Anthrax is a virulent disease of cattle that infects humans quite easily. It is caused by the bacterium Bacillus anthracis , which is relatively easy to culture and forms spores, which can survive harsh conditions that would kill most bacteria. The spores may lie dormant in the soil for years and then germinate on contact with a suitable animal victim. Three main forms of the disease occur. Cutaneous anthrax, that is, infection of the skin, is rarely dangerous. Inhalational anthrax , in which the spores enter via the lungs, gives a high death rate. Gastrointestinal anthrax is relatively rare and occurs from ingestion of bacteria or spores, mostly by eating contaminated meat. Two major toxins are responsible for the symptoms of anthra, genes carried on the plasmid pOX1 encode the toxins. In some ways, anthrax is the ideal biological weapon—lethal, highly infectious, and cheap to produce, with spores that store well.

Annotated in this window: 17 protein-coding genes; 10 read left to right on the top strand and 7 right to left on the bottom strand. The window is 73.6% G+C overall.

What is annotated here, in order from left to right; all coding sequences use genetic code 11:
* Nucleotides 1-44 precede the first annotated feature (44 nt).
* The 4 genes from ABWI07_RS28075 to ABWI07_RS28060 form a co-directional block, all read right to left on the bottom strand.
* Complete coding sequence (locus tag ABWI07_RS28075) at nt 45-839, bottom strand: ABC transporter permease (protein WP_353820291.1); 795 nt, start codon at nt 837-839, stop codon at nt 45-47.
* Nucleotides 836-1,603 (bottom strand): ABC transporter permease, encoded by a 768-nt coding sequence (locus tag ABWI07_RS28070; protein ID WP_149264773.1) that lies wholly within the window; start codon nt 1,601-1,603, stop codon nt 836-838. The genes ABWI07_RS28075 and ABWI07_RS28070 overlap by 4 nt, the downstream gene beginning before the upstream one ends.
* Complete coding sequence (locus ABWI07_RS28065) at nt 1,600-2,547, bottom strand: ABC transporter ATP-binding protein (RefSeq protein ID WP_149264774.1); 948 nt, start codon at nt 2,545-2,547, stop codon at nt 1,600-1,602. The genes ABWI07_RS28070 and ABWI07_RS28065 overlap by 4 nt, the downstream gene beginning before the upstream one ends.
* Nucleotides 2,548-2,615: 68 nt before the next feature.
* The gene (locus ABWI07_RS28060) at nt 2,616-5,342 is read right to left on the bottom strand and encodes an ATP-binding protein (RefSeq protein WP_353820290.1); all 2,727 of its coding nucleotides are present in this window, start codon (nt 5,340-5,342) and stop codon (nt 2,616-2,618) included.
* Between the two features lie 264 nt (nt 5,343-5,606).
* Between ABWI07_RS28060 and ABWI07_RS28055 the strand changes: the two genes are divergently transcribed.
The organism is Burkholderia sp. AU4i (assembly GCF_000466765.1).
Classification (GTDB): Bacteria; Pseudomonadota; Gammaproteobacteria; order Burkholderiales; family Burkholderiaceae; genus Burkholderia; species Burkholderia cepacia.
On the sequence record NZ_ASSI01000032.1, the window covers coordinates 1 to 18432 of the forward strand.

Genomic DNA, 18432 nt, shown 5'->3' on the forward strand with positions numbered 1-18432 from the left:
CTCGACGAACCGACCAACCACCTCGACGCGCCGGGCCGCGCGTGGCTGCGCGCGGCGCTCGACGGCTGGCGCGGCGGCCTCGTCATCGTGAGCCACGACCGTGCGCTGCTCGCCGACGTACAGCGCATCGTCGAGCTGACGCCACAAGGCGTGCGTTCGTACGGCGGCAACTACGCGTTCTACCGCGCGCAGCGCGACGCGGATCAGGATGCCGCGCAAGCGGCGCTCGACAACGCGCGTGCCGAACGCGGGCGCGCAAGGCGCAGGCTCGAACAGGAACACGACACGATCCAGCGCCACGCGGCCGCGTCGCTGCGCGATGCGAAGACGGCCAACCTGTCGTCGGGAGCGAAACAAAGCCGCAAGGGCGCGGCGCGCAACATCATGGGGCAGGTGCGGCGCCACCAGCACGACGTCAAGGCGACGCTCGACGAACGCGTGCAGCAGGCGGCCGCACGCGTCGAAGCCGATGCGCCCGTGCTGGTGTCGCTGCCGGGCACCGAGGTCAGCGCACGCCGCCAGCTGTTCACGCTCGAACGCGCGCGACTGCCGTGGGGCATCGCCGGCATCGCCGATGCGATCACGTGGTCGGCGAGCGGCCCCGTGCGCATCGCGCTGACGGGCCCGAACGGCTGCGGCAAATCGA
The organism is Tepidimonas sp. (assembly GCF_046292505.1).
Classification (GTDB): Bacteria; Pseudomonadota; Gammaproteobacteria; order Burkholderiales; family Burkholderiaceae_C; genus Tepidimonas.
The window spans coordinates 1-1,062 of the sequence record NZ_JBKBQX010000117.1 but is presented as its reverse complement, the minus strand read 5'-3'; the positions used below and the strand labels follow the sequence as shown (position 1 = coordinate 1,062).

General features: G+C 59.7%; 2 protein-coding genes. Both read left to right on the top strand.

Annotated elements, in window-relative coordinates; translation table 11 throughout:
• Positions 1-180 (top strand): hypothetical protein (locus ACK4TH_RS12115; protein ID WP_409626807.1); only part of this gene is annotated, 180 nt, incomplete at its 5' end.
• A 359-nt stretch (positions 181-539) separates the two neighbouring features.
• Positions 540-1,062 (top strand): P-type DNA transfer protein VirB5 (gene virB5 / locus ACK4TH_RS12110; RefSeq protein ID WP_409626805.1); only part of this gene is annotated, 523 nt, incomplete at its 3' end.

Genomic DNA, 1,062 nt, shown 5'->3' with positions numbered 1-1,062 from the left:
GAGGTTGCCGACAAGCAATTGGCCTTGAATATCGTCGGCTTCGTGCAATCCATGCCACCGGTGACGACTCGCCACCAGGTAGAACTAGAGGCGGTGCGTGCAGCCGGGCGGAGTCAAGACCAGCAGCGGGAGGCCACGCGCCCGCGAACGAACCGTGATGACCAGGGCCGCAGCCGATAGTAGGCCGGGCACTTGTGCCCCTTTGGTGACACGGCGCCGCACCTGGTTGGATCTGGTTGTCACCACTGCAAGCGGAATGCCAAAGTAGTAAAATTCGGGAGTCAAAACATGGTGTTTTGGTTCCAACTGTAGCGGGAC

The problem with anthrax is that the spores are so tough and long-lived that getting rid of them after hostilities are over is almost impossible. During World War II the British tested anthrax (using sheep as the targets) on the tiny island of Gruinard, which lies off the coast of Scotland. Although it was fire-bombed and disinfected, the island remained uninhabitable because of anthrax spores still surviving in the soil until 1987, when it was treated with seawater and formaldehyde.
The germ warfare facility of the now-defunct Soviet Union is supposed to have concentrated on anthrax and smallpox. For the Soviet Union, a nation that had vast expanses of thinly populated land, anthrax was a good choice for defense against possible intrusion by massively overpopulated Asian neighbors such as China or India.
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